PRAYER: Dear, God, please forgive us for turning Your house into a den of thieves, robbing Your intended purpose for us to be the welcome mat for all to come to You. Help me be aware of those who may need the hand of hospitality extended to them in the name of Jesus, the Messiah.

“On reaching Jerusalem, Jesus entered the temple courts and began driving out those who were buying and selling there. He overturned the tables of the money-changers and the benches of those selling doves, and would not allow anyone to carry merchandise through the temple courts. And as he taught them, he said, “Is it not written: ‘My house will be called a house of prayer for all nations’? But you have made it ‘a den of robbers” (Mark 11:15-16 NIV).

Invited

November 5, 2020 by  
Filed under Daily Devotions, Worship

By Cheri Cowell –

Twenty-four hour news coverage is wonderful when something big is happening and we need to know what’s going on, but sometimes it can be so intrusive. Such is the case when a tragedy strikes and a camera is shoved in the faces of grieving parents who just discovered their child is never coming home. Or a heartbroken husband caught between his anger that his wife’s life was brutally ended and the news reporter’s request for a compassionate response to the search party volunteers. At times like these I want to turn my head, turn off the TV, or change the channel. I feel like we are intruding into someone’s personal and private anguish.

I feel the same way when I enter the garden where Jesus is praying in Gethsemane. It is almost too painful to watch, to personal a moment to intrude upon, too private a moment for us to be a part of. But we are invited there. We are invited to see all that human suffering and anguish can bear. We are invited in to see and to experience.

Can you imagine yourself there in the garden with Jesus that night? Picture what His demeanor must have been, what His clothes looked like. Was the night air still or was there a breeze? Can you hear the noise of the city in the background? Can you smell the scent of spring in the air? As Jesus prays, is He speaking aloud? Is He angry with God or pleading? Does He sound like He’s talking with someone He knows well, and who knows Him well? Look closely now as Jesus struggles with the decision. Don’t turn away. Look into His eyes. See the pain, and yet feel the love. This is the love He has for you and for me.

PRAYER: God, as I read the Scripture today, allow my prayers to be filled less with words and more with emotions as I pour out my awe and gratitude to You who loves me so.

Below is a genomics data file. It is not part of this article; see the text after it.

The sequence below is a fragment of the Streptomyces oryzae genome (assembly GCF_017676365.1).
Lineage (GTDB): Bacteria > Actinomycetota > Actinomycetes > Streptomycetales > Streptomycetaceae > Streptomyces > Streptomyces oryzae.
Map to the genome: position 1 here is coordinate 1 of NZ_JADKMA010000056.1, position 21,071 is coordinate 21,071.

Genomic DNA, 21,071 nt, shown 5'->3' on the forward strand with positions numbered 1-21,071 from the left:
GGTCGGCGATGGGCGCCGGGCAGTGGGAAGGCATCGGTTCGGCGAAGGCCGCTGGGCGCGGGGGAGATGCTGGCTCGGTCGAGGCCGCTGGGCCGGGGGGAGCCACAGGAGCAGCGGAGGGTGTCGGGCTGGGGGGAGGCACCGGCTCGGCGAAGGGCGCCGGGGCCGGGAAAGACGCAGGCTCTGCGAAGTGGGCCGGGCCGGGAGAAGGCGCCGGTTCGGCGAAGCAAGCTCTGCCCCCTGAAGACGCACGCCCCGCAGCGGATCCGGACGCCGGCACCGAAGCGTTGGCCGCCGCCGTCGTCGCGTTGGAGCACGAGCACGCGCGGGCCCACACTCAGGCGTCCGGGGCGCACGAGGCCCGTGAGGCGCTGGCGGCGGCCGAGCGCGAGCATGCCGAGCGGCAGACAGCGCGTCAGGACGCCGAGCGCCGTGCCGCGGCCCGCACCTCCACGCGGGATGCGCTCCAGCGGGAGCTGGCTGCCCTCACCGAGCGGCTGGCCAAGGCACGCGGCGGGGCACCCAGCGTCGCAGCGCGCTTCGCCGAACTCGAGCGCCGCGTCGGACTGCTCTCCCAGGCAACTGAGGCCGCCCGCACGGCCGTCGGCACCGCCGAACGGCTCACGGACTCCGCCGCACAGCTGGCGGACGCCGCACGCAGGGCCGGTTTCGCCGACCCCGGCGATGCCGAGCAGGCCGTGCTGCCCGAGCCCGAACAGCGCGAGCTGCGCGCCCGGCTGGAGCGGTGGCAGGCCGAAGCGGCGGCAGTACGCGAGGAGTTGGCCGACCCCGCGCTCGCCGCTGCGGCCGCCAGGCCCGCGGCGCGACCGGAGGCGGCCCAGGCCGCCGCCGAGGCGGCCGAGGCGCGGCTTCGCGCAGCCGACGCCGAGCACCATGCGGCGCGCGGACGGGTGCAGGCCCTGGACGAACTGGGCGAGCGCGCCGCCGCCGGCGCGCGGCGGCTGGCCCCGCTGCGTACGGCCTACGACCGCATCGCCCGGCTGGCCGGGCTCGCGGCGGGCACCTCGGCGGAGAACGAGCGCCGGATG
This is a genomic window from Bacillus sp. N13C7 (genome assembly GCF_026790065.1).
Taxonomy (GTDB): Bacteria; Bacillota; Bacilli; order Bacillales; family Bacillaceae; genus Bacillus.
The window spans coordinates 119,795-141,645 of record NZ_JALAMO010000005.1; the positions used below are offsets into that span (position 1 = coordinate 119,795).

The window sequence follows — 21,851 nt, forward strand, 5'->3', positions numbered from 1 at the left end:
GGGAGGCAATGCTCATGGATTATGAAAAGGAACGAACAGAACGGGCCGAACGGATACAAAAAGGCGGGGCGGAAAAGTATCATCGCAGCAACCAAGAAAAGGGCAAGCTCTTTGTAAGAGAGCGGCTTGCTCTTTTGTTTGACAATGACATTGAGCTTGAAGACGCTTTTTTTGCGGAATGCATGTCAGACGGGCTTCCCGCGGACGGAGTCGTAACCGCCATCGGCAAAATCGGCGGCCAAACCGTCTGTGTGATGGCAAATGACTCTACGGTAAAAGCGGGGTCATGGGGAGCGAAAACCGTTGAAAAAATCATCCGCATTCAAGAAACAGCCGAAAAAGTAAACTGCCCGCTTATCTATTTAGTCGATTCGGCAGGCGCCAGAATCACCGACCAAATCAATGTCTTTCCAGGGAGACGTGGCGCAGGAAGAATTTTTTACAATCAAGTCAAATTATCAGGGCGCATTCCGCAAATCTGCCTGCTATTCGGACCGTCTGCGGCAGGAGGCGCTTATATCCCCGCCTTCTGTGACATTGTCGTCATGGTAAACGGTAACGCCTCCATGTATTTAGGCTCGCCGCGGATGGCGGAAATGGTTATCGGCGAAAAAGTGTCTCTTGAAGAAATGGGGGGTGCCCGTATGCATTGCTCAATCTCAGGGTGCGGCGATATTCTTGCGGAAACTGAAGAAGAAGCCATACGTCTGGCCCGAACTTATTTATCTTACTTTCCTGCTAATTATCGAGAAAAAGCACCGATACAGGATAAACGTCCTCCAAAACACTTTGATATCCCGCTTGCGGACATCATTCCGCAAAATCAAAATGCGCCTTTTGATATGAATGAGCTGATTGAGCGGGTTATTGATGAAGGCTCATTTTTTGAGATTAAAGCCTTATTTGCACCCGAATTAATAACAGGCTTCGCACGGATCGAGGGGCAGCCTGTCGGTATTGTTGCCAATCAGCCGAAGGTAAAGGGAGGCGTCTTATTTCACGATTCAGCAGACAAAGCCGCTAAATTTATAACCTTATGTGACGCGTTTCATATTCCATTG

“He withdrew about a stone’s throw beyond them, knelt down and prayed, “Father, if you are willing, take this cup from me; yet not my will, but yours be done.” An angel from heaven appeared to him and strengthened him. And being in anguish, he prayed more earnestly, and his sweat was like drops of blood falling to the ground” (Luke 22:39-46 NIV).

Sitting On A Hill

November 1, 2020 by  
Filed under Daily Devotions, Family

By Cheri Cowell –

I just heard a news report that parents and young children are not getting enough sleep. I hope they didn’t pay a lot for that bit of research because you and I could have told them that.

My husband and I require different amounts of sleep. I need so much more than he does, but both of us need our down time. We spend that time in different ways, but just like this sleep study suggested, all of us need renewal time. For us, as Christians, we also need God time. Time we spend alone with Him is precious time. Yes, we are to study and pray, but we also need to just sit and be still. We need to listen, and be renewed. Jesus needed that same thing.

I never paid much attention to this passage until this week when it jumped off the page at me. It is not often used at Easter, and is easy to overlook. Just like our need for quiet time with God is easy to overlook, it would have been easy for Jesus to keep preaching, knowing He only had a few days left. How many times have I said, “I have so much to do before I can rest tonight?” Even Jesus, the Son of God, the Holy One Himself, knew He needed to renew each night.

It’s true. Parents, children, and everyone else in America are not getting enough rest. And every Christian can probably use more time to sit on a hill and be still with God.

PRAYER: I praise You today for the example Jesus gave of what I need to do when feeling overworked, overburdened, and overtired. Help me set aside the big to-do list each night, and to spend a few minutes with You sitting on a hill in stillness.

“Each day Jesus was teaching at the temple, and each evening he went out to spend the night on the hill called the Mount of Olives, and all the people came early in the morning to hear him at the temple” (Luke 21:37-38 NIV).